In Jewish tradition, a baby is not considered to be a human person until its head emerges from the birth canal. According to the Talmud, “the fetus is the thigh of its mother,” which means that it is not considered an independent person until after birth. Indeed, some medieval Jewish sages held a child was not a bar kayyama or “lasting being,” i.e., a viable human being, until a month after being born. Obviously, traditional Jewish law and medieval Jewish wisdom did not give Psalm 138 the meaning our contemporary “Pro-Lifers” give it.
Christian tradition has been all over the board on the question.
Some sects (Mormons, for example — and another debate I don’t want to get into is whether members of the Latter-Day Saints are Christians) believe that the soul pre-exists the body, that God has parented or created numerous “spirit children” who await physical bodies in this world.
Some of the earliest theologians, e.g., Clement of Alexandria, Tertullian, and Gregory of Nyssa, taught that the egg and the sperm each carried a soul derived from the souls of the mother and the father, and that at conception these two proto-souls merged to form a new and distinct soul. This theory, called traducianism, is a direct and necessary development of the doctrine of Original Sin, which teaches that our sinful nature is passed from parent to child via concupiscence (sexual desire) and its (sinful?) satisfaction.
Interestingly, Augustine, who was responsible for much of the formulation of Original Sin, rejected traducianism; he favored what came to be known as Creationism, which is not the creationism which today does battle with evolutionary science.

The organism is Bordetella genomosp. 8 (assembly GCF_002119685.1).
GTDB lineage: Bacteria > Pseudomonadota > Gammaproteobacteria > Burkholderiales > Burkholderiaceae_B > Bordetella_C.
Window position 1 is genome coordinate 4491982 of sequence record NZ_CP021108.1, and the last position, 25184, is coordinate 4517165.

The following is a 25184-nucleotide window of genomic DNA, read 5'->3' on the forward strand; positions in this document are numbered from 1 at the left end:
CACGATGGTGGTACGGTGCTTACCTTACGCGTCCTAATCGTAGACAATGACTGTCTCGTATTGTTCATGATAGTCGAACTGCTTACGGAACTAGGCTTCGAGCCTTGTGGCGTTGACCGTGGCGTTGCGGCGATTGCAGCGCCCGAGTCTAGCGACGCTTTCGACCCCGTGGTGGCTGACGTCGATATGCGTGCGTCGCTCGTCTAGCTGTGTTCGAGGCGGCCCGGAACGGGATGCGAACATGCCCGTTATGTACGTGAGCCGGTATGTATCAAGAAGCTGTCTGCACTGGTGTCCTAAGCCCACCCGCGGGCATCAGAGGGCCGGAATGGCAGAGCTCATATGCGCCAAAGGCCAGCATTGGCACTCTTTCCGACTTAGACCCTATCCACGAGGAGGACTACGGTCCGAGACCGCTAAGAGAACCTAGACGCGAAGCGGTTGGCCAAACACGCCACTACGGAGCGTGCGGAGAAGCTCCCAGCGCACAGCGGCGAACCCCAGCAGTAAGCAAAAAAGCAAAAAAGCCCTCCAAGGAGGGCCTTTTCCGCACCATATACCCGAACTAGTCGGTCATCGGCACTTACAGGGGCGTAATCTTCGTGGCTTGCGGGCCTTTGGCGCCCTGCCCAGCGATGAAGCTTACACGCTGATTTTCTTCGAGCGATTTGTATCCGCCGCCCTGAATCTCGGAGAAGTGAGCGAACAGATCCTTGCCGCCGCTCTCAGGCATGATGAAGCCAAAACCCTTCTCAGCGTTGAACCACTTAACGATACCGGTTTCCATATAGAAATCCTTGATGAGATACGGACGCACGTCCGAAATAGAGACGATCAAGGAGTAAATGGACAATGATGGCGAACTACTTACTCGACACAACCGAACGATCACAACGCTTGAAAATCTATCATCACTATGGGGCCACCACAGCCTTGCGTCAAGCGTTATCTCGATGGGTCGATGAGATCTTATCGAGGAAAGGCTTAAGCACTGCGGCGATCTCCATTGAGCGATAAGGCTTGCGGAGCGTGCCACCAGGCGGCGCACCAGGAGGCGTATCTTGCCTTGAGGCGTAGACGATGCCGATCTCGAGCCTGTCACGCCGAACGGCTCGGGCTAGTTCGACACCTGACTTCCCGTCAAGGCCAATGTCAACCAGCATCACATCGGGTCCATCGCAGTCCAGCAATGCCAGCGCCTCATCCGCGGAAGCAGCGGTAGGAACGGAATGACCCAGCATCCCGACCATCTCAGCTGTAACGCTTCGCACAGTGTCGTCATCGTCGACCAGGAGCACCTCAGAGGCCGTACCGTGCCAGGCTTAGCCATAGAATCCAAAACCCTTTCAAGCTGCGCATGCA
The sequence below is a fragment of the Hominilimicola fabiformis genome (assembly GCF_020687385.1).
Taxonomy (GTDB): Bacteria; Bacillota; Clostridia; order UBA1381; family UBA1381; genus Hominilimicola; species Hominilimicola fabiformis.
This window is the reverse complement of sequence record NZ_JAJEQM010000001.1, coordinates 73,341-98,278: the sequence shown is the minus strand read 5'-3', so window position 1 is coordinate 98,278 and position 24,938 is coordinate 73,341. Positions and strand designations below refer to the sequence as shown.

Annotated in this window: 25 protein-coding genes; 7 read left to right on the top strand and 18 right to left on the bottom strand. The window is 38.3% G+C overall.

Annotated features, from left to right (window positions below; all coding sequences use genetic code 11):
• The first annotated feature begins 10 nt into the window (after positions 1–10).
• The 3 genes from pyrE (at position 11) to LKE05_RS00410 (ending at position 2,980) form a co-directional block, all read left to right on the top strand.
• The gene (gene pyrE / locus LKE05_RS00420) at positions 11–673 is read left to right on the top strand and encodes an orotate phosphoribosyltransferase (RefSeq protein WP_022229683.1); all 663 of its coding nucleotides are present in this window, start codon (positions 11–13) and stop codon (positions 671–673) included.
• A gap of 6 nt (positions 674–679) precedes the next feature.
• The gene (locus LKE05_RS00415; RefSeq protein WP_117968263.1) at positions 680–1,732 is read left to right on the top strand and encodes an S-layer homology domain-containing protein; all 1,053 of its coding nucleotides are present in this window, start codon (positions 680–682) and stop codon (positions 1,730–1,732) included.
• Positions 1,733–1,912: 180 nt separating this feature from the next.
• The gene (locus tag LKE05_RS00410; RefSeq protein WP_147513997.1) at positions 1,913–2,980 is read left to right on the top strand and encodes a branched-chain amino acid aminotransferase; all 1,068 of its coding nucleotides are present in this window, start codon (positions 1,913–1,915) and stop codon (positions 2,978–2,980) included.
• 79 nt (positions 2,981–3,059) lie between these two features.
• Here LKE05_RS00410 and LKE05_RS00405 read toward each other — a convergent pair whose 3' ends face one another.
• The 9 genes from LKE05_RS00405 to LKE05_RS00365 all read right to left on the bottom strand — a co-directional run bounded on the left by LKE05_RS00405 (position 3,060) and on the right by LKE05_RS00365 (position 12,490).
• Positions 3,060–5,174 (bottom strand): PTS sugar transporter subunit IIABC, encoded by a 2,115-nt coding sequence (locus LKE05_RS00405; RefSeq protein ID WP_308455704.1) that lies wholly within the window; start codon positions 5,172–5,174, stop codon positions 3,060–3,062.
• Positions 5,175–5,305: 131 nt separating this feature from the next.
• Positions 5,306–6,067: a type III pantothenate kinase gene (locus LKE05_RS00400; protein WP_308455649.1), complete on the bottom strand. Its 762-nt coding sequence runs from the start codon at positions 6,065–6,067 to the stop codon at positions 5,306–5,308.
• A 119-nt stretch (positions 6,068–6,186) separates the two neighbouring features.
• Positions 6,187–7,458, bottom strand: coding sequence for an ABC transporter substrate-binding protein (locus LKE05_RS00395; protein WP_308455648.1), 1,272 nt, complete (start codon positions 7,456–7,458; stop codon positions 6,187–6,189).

Traducianism was rejected by the theologians of the Middle Ages — Thomas Aquinas, especially — and in favor of creationism. This view, based in part on Genesis 2:7 (“The Lord God formed man from the dust of the ground, and breathed into his nostrils the breath of life; and the man became a living being”) and Hebrews 12:9 (which distinguishes between our “human parents” and God who is the “Father of spirits”), holds that while the body is formed gradually the soul is directly created by God and enters the body when it is ready to receive it (a determination made by God).
Creationism was the accepted teaching of the church from the Fifth Century on . . . until recent times. In fact, from the late Middle Ages until the end of the 19th Century, the official teaching of the Roman Catholic Church (and the generally accepted position of most of Christianity) was that the soul enters the body of the fetus at the time of “quickening,” when the mother first feels movement.
So when does the soul enter the physical body? When does a fertilized ovum become a human person?
I don’t know.
Years ago I sat on a panel discussing abortion law and religion with an older colleague from the Eastern Orthodox tradition. He made this statement which I will never forget: “I would rather counsel a woman about legal abortion than bury a woman who’s resorted to an illegal one. And I’ve done both.” I have had to do the former, both before and after the procedure; that’s why I know so much (and so little) about this theology. Fortunately, unlike my colleague, I’ve not had to do the latter and I hope I never will.
I don’t know when “human life” begins, but I do know this: I do not want to get into the abortion debate, ever, even though I am often forced to. And I know this: abortion is a private, personal, and painful decision which is ultimately to be made by only one person, the pregnant one. And I know this: the psalms are not science.
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Father Funston is the rector of St. Paul’s Episcopal Church, Medina, Ohio.